Ypulse Essentials: Facebook Phone & Kindle Fire Models, Spotify Loses Labels, Toy Of The Year

Facebook PhoneCodenamed ‘Buffy,’ the fabled Facebook phone (is going to be a reality in a year or so, and like its vampire-slayer namesake, it’s out to slay the smartphone competition. The phone will be manufactured by HTC and reportedly will run an Android platform. But will anyone care to have a Facebook phone over a phone with a Facebook app? Some of us still remember how things went when another media company — ahem, ESPN — tried to enter the cell phone market. In other news of tech to come, Amazon will debut new models of the Kindle Fire with larger screens in 2012. Amazon clearly wants to take a bite out of the mainstream tablet market, taking on Samsung and perhaps even Apple) (AllThingsD) (ShelfAwareness)

- Spotify is losing labels (because the music industry isn’t happy with the money it’s making from the service and fears that streaming is cannibalizing sales. But, now that listeners have had a taste of streaming just about any artist they want, we don’t think they’re going to run right back to the record store — digital or brick-and-mortar — to get the music they want; they’ll continue to find it online, one way or another) (AV Club)

- The Toy Industry Association has announced the finalists (for Toy Of The Year. The lists for best boy toy, girl toy, educational toy, and game are packed with cool items — and great gift ideas, obviously — but there’s one item that’s missing. The iPad. Say what you will, that’s one “toy” kids can’t keep their hands off of) (Kidscreen)

- Netflix is making its ‘Just For Kids’ section (available from the Wii console with just one click. We think it’s a smart move since the Wii is particularly popular with young families) (SacBee)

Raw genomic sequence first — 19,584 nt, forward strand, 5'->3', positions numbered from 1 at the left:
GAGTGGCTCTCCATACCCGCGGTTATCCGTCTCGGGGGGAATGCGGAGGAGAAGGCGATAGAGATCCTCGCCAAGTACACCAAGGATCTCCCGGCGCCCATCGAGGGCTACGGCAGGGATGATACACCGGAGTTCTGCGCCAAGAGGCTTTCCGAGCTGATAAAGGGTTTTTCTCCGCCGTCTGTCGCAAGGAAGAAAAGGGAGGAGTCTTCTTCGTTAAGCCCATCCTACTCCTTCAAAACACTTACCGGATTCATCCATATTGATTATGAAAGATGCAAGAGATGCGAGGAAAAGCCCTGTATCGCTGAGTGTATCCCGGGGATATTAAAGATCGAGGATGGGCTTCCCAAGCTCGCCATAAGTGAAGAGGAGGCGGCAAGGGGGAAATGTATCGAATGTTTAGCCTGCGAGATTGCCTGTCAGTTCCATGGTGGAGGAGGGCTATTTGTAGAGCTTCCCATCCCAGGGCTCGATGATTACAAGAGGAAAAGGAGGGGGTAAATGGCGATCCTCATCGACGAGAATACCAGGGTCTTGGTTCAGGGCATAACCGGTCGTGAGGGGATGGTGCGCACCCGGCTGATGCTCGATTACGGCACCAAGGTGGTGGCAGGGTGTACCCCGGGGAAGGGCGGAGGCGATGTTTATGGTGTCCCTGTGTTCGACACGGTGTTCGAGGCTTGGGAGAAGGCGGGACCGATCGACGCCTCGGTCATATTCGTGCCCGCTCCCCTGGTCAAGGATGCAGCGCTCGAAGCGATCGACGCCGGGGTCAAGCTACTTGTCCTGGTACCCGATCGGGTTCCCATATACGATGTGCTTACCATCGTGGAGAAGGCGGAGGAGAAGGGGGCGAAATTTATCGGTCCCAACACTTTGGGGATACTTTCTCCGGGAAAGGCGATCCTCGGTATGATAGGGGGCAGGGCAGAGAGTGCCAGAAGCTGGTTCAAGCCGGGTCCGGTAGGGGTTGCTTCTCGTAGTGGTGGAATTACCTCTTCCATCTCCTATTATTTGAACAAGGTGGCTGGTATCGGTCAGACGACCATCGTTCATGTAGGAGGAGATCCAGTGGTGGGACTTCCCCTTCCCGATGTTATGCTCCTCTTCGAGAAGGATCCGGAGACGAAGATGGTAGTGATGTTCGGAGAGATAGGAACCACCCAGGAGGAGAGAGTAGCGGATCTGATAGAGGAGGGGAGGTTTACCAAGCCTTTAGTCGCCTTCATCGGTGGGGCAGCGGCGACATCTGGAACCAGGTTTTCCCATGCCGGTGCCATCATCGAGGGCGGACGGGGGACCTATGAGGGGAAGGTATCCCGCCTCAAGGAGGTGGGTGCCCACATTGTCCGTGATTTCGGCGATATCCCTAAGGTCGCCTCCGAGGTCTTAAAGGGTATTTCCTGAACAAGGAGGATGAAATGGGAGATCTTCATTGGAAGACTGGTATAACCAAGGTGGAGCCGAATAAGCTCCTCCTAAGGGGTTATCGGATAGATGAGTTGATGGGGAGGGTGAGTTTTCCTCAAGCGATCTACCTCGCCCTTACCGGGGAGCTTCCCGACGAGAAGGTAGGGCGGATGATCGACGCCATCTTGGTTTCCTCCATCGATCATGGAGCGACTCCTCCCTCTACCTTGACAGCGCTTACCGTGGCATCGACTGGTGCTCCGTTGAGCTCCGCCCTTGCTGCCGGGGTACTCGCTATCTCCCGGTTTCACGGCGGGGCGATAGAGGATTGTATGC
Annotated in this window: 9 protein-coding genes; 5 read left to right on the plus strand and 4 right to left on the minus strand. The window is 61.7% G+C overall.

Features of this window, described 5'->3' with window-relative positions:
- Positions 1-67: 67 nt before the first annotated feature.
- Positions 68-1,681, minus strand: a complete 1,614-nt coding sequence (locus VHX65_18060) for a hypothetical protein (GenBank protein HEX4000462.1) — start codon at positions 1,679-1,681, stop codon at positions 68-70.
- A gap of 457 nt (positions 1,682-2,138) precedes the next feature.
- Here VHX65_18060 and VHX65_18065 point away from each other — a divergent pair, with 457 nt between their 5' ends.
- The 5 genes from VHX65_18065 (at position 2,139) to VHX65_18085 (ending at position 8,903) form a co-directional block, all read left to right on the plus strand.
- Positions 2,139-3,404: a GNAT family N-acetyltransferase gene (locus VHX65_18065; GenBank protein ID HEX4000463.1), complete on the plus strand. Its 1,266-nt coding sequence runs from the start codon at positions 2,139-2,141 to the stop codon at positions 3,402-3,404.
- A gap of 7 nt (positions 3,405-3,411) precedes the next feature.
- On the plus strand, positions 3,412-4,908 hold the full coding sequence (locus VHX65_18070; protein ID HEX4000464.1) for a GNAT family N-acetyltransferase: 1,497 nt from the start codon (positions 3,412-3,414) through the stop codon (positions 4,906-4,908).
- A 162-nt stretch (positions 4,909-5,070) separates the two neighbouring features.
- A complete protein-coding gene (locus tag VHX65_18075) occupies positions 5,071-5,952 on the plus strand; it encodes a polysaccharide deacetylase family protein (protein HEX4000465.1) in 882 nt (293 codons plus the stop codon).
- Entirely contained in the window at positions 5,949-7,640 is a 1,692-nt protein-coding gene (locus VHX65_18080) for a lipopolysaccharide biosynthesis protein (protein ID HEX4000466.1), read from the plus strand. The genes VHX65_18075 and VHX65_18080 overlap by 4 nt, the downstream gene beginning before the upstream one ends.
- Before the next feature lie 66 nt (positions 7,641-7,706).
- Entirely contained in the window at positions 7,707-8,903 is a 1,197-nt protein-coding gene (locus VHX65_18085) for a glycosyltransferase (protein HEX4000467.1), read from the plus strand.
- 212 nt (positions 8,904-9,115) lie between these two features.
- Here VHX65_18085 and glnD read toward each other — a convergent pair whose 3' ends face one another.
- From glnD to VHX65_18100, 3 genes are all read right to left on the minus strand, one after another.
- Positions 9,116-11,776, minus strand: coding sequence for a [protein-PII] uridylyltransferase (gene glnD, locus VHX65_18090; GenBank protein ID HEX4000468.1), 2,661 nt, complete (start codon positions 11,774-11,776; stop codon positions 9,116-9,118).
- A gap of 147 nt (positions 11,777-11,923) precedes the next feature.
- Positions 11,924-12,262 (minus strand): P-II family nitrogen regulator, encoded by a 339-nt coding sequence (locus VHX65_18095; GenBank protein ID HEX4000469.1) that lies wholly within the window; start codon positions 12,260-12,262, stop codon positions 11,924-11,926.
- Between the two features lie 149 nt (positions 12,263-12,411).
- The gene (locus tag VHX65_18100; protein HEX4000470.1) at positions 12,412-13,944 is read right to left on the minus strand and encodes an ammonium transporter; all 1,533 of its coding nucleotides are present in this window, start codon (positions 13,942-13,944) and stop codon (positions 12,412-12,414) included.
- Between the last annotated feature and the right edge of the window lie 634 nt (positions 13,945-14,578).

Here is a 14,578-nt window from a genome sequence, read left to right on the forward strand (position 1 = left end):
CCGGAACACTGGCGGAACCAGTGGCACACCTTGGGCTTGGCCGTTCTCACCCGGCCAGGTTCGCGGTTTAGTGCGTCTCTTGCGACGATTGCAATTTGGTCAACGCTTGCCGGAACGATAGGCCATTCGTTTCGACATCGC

- With all the Black Friday ads clogging the airwaves lately, it’s hard to break through the clutter, but Macy’s ad with…


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Millennial News Feed

Quote of the Day: “My financial priority is getting a job and getting out of my parents’ house.” –Male, 20, WA

Virtual reality is poised to become an entertainment game-changer—could it revolutionize education as well? Google is pioneering Expeditions, a new “virtual field trip” program that reaches out to schools with lessons that integrate virtual reality viewers. Expensive VR headsets are not necessary since Google Cardboard is used, allowing a very new technology to be brought into classrooms at an early stage. (NYTimes)

Millennials are bringing their financial preferences to wedding planning. A survey from The Knot and PayPal found that 44% of couples wish they could make all their vendor payments via smartphone, and 42% were surprised their vendors did not accept electronic payments. They also want the “I do” day to be money-hassle-free: 70% think automated payments for remaining balances on the wedding day would be helpful. (MarketWatch)

Smartphones present a whole new set of social problems for Millennials—especially when they’re using them while drinking. New app Drunk Mode, targeting college kids, is designed to make phones safe to use while under the influence: select contacts are hidden for 12 hours to prevent dangerous drunk dialing, the “Find My Drunk” feature uses GPS to help users find drunk friends, and there are also tools for hailing safe rides and retracing intoxicated footsteps. (Springwise)

After years of magical, mystical creatures and dystopian horror stories ruling YA shelves, a new wave of novels are making more relatable narratives popular again. According to Scholastic, “realism is on the rise,” and books that feature the problems of real-world teens are the next big thing. Recent examples include 21 PromsHomeroom Diaries, and Me and Earl and the Dying Girl, which was also turned into a feature film. (Scholastic)

In 2014, designer Rebecca Minkoff opened her stores of the future, featuring digital fitting rooms with large, mirrored touch screen walls that allow visitors to browse the latest collections, runway shows, photos, and other brand content . Almost a year later, those tech dressing rooms are being credited with tripling expected clothing sales. Minkoff says, “Trying something on signifies intent, and the customer may not have been thinking about buying a dress, but they see it suggested on the screen and know to ask for it.” (Digiday)

Quote of the Day: “My biggest financial goal is Financial independence from my parents.” –Female, 22, MA

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